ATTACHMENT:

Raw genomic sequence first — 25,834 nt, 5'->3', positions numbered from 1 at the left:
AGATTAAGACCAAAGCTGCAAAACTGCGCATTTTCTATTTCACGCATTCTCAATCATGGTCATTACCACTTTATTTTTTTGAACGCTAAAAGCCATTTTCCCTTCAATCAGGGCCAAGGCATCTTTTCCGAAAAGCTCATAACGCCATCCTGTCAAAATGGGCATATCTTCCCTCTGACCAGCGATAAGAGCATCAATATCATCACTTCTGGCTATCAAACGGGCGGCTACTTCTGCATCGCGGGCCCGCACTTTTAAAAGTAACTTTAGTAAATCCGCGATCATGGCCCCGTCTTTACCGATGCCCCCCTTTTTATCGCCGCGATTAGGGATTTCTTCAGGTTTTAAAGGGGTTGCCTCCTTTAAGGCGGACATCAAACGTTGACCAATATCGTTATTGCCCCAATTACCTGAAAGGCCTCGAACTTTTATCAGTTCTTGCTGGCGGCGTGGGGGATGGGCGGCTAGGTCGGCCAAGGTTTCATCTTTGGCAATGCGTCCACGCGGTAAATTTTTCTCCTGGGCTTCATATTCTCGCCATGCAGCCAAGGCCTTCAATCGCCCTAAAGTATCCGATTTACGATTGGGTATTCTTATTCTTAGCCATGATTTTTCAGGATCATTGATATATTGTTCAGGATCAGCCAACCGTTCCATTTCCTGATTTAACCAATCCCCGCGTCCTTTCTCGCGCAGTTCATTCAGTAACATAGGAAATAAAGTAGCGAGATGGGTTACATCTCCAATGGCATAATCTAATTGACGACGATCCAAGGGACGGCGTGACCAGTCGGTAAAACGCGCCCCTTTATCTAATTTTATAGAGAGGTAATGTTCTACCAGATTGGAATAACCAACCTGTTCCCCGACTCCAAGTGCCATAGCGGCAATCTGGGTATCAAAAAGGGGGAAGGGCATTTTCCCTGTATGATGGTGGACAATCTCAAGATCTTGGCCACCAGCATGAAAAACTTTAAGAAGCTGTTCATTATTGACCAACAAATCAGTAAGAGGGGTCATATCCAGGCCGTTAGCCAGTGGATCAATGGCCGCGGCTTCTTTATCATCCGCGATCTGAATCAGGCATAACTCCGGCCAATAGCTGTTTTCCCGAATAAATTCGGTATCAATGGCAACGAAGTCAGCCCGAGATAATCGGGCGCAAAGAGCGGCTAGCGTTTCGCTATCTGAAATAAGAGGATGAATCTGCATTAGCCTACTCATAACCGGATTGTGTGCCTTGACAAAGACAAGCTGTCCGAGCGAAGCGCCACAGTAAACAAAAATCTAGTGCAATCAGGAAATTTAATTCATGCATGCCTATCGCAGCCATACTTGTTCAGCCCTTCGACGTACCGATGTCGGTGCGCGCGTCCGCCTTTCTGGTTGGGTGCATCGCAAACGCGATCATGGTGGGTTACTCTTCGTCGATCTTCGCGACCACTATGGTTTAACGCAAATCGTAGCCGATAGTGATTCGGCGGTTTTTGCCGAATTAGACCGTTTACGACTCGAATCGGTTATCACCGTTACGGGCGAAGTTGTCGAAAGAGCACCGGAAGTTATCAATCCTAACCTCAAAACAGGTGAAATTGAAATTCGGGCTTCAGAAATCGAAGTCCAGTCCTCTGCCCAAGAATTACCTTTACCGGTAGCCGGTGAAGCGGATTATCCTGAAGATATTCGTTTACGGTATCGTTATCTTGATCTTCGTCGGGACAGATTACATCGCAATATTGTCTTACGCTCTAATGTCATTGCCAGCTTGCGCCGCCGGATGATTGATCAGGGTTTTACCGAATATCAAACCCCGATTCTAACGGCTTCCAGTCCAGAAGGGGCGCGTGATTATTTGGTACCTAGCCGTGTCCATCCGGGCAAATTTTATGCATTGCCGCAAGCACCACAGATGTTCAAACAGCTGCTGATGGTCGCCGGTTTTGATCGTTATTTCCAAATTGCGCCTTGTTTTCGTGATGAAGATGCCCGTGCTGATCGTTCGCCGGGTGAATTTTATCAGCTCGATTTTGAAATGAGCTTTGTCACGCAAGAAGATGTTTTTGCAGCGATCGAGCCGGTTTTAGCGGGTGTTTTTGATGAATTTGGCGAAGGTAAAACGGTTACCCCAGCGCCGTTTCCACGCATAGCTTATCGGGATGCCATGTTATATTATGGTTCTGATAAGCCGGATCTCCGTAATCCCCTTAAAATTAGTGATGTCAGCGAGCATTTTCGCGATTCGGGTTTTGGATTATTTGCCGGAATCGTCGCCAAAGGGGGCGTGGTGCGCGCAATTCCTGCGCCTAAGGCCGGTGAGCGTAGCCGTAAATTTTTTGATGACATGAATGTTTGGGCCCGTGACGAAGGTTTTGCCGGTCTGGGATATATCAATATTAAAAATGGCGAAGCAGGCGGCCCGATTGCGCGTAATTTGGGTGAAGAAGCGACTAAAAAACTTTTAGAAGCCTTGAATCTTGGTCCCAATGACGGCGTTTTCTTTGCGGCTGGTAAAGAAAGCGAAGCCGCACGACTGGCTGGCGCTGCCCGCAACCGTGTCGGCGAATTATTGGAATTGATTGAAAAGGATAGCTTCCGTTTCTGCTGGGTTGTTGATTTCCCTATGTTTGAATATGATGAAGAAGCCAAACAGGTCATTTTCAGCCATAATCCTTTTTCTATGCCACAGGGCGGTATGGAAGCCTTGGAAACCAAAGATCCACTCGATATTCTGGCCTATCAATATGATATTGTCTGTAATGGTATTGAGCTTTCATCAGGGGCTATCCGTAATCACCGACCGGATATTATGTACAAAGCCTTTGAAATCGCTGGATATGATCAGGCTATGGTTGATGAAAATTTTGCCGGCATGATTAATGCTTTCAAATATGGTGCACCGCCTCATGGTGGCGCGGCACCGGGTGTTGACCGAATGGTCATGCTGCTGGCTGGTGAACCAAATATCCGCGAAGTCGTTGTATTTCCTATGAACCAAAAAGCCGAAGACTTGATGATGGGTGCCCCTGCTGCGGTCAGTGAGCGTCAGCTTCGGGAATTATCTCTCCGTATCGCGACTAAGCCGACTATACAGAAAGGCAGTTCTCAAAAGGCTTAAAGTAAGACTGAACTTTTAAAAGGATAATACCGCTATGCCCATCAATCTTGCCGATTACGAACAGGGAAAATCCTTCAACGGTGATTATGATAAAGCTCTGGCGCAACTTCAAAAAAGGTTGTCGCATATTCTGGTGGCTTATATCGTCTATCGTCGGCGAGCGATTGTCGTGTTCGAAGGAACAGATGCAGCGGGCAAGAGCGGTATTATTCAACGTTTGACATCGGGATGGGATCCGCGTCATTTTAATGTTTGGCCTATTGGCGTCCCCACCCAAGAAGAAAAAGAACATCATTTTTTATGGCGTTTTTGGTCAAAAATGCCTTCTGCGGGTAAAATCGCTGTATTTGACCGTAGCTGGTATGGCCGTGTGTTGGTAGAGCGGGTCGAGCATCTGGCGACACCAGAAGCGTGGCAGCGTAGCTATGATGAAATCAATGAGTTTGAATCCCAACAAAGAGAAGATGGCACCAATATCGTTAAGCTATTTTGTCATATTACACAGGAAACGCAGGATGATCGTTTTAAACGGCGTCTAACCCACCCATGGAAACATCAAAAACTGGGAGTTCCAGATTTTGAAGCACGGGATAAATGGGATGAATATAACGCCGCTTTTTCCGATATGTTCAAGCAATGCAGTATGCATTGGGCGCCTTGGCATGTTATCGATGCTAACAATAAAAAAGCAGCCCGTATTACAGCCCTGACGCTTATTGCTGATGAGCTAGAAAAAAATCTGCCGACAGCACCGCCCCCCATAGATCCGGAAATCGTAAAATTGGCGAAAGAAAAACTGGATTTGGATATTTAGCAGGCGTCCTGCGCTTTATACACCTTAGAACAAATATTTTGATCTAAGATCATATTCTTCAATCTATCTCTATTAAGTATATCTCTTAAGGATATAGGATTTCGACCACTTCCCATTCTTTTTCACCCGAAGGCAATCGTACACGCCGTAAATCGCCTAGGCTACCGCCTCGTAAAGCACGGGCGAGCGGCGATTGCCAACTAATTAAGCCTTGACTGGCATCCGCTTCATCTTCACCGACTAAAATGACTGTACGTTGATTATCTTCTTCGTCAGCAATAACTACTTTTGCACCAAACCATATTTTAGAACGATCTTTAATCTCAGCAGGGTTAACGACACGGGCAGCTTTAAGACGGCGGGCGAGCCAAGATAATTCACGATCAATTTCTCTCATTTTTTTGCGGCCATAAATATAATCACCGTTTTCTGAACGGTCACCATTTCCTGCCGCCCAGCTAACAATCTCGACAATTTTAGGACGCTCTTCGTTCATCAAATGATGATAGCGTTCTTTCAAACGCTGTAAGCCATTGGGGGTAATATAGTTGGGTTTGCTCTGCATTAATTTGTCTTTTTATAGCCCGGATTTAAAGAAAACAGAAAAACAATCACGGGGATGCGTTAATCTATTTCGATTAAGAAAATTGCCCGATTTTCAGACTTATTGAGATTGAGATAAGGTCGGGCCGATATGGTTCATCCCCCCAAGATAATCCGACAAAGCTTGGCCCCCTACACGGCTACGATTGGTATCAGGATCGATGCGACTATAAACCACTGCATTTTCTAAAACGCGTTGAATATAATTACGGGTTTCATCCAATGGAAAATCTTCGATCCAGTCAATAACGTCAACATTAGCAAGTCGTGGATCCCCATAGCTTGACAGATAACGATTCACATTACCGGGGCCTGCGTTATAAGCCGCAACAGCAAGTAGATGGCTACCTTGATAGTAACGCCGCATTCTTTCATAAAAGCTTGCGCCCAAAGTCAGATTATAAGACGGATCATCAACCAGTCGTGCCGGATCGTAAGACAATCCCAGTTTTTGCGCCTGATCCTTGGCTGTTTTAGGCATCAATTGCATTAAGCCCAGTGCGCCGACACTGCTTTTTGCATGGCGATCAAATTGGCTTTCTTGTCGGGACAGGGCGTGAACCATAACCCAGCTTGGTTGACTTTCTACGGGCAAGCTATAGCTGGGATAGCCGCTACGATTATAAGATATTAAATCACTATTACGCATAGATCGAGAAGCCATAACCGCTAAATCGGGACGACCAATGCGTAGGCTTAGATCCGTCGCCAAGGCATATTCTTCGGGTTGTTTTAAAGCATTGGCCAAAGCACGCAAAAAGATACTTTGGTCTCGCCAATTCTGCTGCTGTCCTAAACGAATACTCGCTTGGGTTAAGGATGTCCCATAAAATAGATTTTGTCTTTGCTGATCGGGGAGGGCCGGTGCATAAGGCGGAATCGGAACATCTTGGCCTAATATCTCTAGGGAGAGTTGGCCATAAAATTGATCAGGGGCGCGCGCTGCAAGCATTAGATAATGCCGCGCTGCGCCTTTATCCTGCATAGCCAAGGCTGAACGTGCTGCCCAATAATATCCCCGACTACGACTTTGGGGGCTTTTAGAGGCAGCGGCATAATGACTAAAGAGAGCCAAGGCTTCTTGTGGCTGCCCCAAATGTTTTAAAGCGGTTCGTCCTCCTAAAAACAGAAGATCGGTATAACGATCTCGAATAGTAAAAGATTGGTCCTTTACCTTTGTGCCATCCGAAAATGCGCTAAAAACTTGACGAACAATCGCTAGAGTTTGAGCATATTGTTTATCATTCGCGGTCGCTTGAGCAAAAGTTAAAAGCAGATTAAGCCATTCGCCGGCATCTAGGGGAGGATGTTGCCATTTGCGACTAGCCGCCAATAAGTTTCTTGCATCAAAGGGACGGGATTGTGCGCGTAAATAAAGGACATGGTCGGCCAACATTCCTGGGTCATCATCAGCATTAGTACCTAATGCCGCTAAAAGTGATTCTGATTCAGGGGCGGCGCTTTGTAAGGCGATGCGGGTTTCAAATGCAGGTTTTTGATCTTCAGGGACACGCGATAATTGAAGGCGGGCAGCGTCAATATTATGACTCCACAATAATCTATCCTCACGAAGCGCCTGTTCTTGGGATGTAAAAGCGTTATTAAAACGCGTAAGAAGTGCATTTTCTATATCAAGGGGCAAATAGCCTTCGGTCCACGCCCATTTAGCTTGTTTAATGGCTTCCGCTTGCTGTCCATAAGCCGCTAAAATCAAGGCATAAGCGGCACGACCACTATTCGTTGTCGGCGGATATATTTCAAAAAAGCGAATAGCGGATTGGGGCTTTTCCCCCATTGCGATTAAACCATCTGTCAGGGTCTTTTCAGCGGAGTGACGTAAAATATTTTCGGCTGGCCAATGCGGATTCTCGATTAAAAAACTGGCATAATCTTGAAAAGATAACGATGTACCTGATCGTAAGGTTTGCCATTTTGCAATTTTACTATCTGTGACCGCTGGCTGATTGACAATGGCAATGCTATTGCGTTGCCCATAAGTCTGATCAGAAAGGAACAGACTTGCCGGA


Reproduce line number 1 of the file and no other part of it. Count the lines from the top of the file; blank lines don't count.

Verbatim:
Raw genomic sequence first — 25,834 nt, 5'->3', positions numbered from 1 at the left: